The man that authored the original bill in 2005 and is often referred to as the “Godfather of Stand Your Ground” in Florida, Rep. Dennis Baxley (R), introduced HB 169 on September 15, 2015 that puts the burden of proof on the prosecution once a prima facie claim of self-defense immunity is raised by the person who fights back against an attack or the threat of an attack.
Usually, a person claiming self-defense must go before a judge to prove the claim is justified. Under this bill and the companion piece of legislation introduced in the Senate by Sen. Rob Bradley (R), the self-defense immunity argument or the “use or threatened use of defensive force” would be bolstered. If prosecutors fail to prove the defendant did not act in self-defense, a judge could stop the case at the pre-trial hearing stage. Moreover, if dismissed at this stage, defendants may be due up to $200,000 from the state attorney to cover a defendant’s attorney fees, court costs, and other expenses.
The companion bills would reverse a July Florida Supreme Court decision that said the burden at a pretrial hearing is on defendants to show by a preponderance, or majority, of the evidence that they qualify for the defense.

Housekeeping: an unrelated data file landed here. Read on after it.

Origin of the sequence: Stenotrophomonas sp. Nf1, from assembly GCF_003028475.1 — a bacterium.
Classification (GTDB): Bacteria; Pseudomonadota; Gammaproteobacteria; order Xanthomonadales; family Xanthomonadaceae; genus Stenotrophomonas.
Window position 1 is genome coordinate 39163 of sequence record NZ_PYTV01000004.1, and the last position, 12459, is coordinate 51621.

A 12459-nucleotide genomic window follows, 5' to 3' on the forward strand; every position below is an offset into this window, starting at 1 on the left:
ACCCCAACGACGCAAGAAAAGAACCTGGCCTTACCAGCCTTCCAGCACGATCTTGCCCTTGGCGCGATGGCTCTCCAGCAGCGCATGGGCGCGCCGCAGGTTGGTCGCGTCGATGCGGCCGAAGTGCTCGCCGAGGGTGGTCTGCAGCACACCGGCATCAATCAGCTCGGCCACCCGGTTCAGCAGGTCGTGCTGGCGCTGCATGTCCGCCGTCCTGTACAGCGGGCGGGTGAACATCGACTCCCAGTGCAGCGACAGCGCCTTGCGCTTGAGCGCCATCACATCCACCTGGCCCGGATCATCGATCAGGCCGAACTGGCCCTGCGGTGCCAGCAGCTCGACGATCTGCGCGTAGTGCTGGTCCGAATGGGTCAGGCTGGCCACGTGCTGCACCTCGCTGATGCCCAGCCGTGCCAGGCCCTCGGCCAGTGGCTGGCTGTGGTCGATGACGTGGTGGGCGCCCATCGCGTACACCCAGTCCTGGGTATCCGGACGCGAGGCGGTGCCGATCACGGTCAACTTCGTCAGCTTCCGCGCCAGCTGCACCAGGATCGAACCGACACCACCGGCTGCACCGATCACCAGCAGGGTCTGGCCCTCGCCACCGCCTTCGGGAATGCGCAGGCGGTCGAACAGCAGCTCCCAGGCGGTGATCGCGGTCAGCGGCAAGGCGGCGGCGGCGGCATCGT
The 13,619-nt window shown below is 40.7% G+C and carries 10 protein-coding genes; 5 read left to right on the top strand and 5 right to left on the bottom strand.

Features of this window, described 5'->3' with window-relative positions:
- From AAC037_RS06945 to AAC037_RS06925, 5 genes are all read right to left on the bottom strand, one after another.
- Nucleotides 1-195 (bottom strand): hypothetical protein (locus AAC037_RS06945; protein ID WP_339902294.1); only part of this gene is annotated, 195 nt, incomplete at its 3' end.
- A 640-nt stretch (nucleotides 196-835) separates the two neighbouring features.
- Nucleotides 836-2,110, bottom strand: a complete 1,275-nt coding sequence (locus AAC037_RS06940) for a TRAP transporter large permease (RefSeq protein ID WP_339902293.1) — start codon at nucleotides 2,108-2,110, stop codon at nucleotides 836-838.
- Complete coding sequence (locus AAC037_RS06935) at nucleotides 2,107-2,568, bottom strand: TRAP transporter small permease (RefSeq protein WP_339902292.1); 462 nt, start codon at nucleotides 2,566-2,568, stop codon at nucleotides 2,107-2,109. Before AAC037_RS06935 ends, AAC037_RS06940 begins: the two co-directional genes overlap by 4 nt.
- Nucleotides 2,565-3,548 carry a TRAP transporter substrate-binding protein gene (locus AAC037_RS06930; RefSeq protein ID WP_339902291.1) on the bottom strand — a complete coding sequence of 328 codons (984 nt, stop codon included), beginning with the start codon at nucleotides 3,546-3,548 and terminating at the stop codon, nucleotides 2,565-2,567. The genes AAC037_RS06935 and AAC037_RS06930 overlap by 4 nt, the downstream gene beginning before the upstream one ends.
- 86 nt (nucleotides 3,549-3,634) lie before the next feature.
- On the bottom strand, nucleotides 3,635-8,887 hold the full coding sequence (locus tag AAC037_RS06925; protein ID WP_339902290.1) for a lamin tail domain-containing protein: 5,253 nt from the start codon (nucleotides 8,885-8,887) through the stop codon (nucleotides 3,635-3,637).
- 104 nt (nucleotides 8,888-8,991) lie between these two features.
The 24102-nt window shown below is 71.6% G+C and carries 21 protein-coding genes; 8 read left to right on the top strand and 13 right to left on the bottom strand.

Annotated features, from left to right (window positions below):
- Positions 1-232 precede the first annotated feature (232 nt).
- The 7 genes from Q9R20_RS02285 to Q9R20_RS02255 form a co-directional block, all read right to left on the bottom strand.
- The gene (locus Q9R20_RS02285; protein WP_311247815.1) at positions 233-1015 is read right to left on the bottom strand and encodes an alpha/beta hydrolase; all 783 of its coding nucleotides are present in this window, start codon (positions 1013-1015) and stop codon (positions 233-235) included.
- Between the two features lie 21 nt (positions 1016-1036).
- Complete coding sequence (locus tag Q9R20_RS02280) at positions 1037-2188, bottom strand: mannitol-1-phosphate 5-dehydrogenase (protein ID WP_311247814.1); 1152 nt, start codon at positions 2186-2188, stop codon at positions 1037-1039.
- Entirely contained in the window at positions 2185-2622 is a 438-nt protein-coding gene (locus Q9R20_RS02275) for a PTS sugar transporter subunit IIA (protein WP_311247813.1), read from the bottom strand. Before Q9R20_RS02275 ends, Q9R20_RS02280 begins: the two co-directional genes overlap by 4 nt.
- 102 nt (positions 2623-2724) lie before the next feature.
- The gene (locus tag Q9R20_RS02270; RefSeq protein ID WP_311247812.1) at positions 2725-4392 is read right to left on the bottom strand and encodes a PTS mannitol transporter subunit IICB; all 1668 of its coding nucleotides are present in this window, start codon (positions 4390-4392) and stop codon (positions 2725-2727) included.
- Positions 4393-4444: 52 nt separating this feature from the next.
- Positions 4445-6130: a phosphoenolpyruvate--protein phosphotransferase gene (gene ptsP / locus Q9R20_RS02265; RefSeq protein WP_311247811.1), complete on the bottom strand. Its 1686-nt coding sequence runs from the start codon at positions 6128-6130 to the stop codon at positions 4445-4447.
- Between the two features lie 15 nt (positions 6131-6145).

Prosecutors and state attorneys oppose the bills, claiming every defendant would now claim self-defense and would also cause the state to prove its case twice. And having to award fees to defendants would seriously burden the budgets of prosecutors and may result in cutbacks and fewer prosecutions, they argue.
Both Baxley and Bradley say the presumption of innocence is a basic tenet of the judicial system, and that they simply wanted to clarify and strengthen that for anyone who claims self-defense.
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